Stent Grafting Shows Promise for Treating Pseudoaneurysms
CHICAGO—Stent-graft exclusion of symptomatic pseudoaneurysms in dialysis access fistulae outflow veins is a promising therapy that allows preservation of surgical dialysis access that would otherwise have to be abandoned, according to researchers.
In a small retrospective study, six of seven patients had symptomatic relief and were able to resume using the stent-grafted fistulae.
“The standard of care is surgery, but perhaps we can offer an alternative to preserve that access site,” said lead investigator Mark Rapoport, MD, an interventional radiology fellow at Northwestern Memorial Hospital in Chicago. “We don't want to burn all our access sites. We don't want to walk away without a fight. We need to save every access site for as long as we can.”
Dr. Rapoport, who presented the study findings at the Society of Interventional Radiology's 2011 Annual Scientific Meeting, said significant money and resources are spent annually trying to preserve hemodialysis access. The primary treatment of symptomatic pseudoaneurysms arising from native fistulae is surgical. Stent grafts, however, have been well described in the treatment of pseudoaneurysms arising from dialysis grafts.
The researchers placed 17 stent grafts in 11 pseudoaneurysms in seven patients who developed symptomatic dialysis fistula pseudoaneurysms within existing dialysis fistulae outflow veins. Among the indications for treatment were progressive pseudoaneurysm enlargement, unremitting pain, and overt rupture. For this investigation, symptoms and fistula function prior to and following stent grafting were assessed through chart review. Pseudoaneurysm exclusion was assessed through follow-up fistulography.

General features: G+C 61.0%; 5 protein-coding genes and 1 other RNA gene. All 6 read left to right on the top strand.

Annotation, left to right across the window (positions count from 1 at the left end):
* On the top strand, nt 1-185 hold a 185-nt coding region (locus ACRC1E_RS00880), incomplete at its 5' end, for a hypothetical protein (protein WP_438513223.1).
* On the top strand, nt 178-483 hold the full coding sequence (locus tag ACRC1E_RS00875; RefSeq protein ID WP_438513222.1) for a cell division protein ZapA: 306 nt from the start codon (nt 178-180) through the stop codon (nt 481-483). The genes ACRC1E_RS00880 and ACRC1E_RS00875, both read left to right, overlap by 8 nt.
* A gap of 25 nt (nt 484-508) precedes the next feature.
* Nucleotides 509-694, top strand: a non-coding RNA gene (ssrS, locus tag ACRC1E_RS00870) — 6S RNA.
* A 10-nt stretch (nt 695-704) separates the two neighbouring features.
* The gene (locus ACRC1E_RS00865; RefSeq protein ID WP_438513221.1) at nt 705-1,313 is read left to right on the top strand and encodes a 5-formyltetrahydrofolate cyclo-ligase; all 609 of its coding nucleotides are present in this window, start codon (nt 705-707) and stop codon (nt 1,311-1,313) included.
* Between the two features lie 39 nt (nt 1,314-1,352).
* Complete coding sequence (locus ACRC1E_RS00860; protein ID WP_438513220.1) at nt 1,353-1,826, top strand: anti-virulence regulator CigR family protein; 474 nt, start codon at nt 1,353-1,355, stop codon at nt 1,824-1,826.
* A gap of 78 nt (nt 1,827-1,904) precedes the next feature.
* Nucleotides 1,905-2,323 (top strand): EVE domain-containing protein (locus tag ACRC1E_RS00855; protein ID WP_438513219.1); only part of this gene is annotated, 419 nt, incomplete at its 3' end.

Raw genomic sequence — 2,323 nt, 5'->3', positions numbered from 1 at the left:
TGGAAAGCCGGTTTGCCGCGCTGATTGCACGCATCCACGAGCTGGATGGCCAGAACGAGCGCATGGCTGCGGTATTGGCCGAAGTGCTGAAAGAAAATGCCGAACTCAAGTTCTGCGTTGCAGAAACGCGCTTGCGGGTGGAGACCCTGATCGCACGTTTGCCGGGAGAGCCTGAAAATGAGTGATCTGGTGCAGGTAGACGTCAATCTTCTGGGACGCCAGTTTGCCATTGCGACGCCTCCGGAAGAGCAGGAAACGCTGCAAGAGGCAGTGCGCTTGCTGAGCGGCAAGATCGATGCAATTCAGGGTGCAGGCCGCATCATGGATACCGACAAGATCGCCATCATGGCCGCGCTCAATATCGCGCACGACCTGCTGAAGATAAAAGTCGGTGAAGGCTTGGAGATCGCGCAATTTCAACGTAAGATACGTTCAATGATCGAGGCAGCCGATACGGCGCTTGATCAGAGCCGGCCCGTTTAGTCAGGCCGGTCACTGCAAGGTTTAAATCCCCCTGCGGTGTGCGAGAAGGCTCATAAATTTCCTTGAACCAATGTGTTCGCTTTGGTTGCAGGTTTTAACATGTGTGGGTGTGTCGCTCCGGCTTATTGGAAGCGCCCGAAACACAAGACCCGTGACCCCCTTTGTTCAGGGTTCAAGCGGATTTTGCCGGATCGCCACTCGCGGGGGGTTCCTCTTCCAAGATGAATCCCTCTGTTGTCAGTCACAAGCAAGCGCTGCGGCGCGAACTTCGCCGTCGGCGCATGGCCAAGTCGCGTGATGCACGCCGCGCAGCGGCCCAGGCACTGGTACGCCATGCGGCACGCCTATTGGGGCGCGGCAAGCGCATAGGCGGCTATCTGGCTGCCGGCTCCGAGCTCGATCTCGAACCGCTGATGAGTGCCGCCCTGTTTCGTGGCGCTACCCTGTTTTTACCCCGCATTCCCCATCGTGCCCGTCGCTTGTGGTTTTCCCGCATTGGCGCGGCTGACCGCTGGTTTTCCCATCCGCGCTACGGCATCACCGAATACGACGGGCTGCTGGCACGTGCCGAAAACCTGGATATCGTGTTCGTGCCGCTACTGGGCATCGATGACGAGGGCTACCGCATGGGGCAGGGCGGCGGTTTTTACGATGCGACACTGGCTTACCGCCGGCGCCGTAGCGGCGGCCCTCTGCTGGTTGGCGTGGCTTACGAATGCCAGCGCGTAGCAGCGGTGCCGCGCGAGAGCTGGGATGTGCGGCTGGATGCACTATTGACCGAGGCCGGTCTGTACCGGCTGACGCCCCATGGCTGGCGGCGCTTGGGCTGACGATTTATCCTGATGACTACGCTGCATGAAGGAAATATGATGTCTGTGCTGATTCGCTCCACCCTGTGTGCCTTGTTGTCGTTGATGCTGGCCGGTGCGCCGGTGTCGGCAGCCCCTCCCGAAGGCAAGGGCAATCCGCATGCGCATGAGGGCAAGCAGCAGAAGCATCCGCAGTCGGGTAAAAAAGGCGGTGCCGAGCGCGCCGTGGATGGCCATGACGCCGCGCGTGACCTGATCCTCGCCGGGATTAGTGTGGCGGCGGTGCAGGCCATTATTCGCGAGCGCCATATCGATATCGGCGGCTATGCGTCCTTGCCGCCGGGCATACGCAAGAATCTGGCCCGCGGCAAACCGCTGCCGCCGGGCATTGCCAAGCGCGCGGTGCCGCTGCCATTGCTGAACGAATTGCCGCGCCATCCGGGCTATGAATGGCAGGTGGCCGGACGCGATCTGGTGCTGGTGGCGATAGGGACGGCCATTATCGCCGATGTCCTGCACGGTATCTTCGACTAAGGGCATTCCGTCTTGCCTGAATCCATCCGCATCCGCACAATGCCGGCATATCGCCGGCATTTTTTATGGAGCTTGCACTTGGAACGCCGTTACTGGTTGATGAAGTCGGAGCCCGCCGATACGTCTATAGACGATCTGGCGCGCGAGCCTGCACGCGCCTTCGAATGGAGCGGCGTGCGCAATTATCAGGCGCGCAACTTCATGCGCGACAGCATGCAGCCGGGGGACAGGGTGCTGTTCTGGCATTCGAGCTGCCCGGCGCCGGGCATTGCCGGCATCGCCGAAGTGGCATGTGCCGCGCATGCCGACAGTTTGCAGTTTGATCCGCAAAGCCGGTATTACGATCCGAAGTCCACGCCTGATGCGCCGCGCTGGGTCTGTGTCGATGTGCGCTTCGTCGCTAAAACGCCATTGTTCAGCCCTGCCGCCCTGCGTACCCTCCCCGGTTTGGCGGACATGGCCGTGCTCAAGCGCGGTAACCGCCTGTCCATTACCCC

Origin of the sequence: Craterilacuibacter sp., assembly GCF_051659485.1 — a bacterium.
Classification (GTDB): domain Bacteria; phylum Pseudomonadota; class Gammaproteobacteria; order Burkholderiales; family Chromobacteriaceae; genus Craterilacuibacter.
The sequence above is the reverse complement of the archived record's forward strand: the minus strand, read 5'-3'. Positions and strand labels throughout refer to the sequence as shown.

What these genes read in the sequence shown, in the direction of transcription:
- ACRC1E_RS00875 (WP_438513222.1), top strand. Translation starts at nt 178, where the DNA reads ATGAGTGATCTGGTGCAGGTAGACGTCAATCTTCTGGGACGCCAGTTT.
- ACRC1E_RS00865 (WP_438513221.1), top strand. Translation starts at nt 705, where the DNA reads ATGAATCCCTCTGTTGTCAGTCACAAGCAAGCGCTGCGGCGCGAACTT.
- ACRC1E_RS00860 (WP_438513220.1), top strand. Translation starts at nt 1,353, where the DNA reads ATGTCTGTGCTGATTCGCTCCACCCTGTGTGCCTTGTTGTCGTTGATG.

Patients ranged in age from 34 to 64 years; at the time of stent grafting, the fistulae ranged in age from three months to 19 years. Four patients had a single pseudoaneurysm, two had two pseudoaneurysms, and one had three pseudoaneurysms. At the time of stent grafting, two pseudoaneurysms were overtly ruptured.
The technical success rate was 100%. Five of the seven patients resumed using the dialysis fistula for dialysis following stent grafting; five had symptom relief.
One patient developed a pressure-related wound over the excluded pseudoaneurysm within three weeks after stent grafting and required resection of the stent graft with ligation of the fistula. An acute perifistula hematoma developed in another patient after dialysis access following stent graft placement, but the patient was able to resume using the fistula after hematoma resolution.